A genetic test that accurately predicts the risk of developing breast cancer could soon be used on high-risk groups in the UK, reports The Guardian. Researchers behind the test say it could reduce the number of women choosing pre-emptive mastectomy surgery as they will be able to make more informed decisions about their care.
The blood test looks at 18 genetic variations, or single-nucleotide polymorphisms (SNPs), known to affect the chances of getting breast cancer. While all women with a BRCA gene mutation are given the same risk figure of 87%, it is actually much more complex and different for every person.
The report says a breast cancer charity described the more tailored approach as an exciting development. Lester Barr, the chair of Prevent Breast Cancer, which partly funded the research, said: “With more accurate genetic testing, we can better predict a woman’s risk of developing the disease and therefore offer the appropriate advice and support, rather than a ‘one size fits all’ approach.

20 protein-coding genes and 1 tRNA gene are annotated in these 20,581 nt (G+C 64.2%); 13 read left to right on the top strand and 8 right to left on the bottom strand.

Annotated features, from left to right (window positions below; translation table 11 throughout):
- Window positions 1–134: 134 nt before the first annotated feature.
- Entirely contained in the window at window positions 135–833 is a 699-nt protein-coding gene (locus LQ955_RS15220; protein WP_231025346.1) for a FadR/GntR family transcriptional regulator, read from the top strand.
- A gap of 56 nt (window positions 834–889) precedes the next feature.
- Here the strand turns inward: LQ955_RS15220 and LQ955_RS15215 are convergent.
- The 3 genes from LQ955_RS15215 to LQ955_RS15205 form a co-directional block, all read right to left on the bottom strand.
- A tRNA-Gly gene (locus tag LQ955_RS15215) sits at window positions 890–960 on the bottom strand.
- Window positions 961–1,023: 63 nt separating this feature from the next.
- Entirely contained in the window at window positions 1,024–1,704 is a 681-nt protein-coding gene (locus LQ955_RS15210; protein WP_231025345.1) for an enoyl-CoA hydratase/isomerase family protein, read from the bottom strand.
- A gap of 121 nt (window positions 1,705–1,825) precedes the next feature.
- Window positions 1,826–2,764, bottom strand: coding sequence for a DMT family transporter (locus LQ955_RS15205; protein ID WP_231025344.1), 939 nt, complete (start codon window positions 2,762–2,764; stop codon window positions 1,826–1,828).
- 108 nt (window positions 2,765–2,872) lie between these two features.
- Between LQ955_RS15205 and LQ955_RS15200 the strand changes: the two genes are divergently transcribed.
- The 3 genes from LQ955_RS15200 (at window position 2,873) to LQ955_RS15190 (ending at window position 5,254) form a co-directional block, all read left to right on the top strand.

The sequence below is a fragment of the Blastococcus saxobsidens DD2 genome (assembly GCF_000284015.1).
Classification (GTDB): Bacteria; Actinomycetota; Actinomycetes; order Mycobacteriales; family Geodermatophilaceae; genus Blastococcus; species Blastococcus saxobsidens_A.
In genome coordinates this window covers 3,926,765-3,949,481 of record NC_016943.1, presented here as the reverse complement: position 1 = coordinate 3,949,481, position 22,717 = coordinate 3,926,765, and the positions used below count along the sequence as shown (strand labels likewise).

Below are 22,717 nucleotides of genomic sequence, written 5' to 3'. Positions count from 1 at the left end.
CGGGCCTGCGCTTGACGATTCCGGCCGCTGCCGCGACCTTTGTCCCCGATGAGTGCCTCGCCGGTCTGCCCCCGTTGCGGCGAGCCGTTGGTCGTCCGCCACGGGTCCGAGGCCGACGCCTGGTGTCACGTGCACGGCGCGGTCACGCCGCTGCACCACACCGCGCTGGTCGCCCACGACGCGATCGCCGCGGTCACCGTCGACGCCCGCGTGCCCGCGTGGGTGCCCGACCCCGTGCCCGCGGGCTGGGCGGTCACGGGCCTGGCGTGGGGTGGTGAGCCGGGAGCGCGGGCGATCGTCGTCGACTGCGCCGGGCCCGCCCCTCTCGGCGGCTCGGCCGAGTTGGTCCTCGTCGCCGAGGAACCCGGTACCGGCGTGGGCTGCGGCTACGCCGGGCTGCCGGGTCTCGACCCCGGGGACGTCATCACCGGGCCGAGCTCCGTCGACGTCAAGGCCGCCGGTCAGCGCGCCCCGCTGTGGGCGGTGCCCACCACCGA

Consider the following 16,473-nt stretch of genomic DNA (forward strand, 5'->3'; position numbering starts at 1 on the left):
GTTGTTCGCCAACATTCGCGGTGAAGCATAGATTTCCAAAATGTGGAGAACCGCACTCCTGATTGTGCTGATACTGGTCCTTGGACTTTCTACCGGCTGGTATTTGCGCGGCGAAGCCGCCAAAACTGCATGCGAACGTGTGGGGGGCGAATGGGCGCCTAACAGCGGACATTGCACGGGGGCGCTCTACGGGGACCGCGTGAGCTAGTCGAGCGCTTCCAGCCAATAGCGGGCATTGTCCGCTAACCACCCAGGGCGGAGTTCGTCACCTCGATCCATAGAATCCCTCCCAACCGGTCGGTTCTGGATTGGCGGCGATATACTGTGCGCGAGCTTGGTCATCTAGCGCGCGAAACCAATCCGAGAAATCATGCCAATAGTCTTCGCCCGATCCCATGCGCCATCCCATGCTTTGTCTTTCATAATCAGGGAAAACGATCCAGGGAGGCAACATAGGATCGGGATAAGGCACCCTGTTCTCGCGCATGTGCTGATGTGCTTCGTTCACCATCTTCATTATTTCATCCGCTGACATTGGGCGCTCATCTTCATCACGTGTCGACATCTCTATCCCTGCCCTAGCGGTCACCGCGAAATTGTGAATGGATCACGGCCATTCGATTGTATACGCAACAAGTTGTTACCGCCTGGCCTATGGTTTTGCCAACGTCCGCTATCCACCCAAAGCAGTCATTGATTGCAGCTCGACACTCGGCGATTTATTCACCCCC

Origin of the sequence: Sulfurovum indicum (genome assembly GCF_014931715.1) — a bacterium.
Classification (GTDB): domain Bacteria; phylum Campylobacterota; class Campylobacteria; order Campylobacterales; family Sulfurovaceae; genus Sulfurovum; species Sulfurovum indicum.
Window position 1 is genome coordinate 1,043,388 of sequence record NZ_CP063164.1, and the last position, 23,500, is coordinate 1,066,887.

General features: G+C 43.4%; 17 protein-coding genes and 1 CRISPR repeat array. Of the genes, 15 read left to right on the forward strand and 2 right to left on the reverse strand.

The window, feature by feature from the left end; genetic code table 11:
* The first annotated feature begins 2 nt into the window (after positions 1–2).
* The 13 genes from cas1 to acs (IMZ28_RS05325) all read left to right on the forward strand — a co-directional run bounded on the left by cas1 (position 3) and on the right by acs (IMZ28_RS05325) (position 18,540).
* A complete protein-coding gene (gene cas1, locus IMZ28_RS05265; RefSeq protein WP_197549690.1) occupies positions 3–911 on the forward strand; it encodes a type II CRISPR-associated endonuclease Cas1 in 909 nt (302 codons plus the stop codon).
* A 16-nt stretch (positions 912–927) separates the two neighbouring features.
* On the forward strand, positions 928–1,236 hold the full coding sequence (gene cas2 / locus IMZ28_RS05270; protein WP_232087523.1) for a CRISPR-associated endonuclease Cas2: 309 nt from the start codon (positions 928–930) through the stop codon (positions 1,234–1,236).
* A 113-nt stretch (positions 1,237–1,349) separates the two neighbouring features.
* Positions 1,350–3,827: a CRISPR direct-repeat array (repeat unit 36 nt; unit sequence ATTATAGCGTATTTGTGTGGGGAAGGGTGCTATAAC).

“It’s so exciting to see this additional test go into clinical practice, as it’s this more tailored method that will help us on our mission to protect future generations from breast cancer.”
“This new test will help women at risk of familial breast cancer to make more informed decisions about their care,” Professor Gareth Evans, a medical genetics expert at the University of Manchester and Saint Mary’s Hospital, said. “BRCA1 and BRCA2 are just part of what we should be looking for when assessing risk and in Manchester we plan to incorporate screening for these new genetic markers in clinical practice within the next six months.”
[link url="https://www.theguardian.com/society/2017/oct/08/test-for-breast-cancer-risk-could-reduce-pre-emptive-mastectomies"]The Guardian report[/link]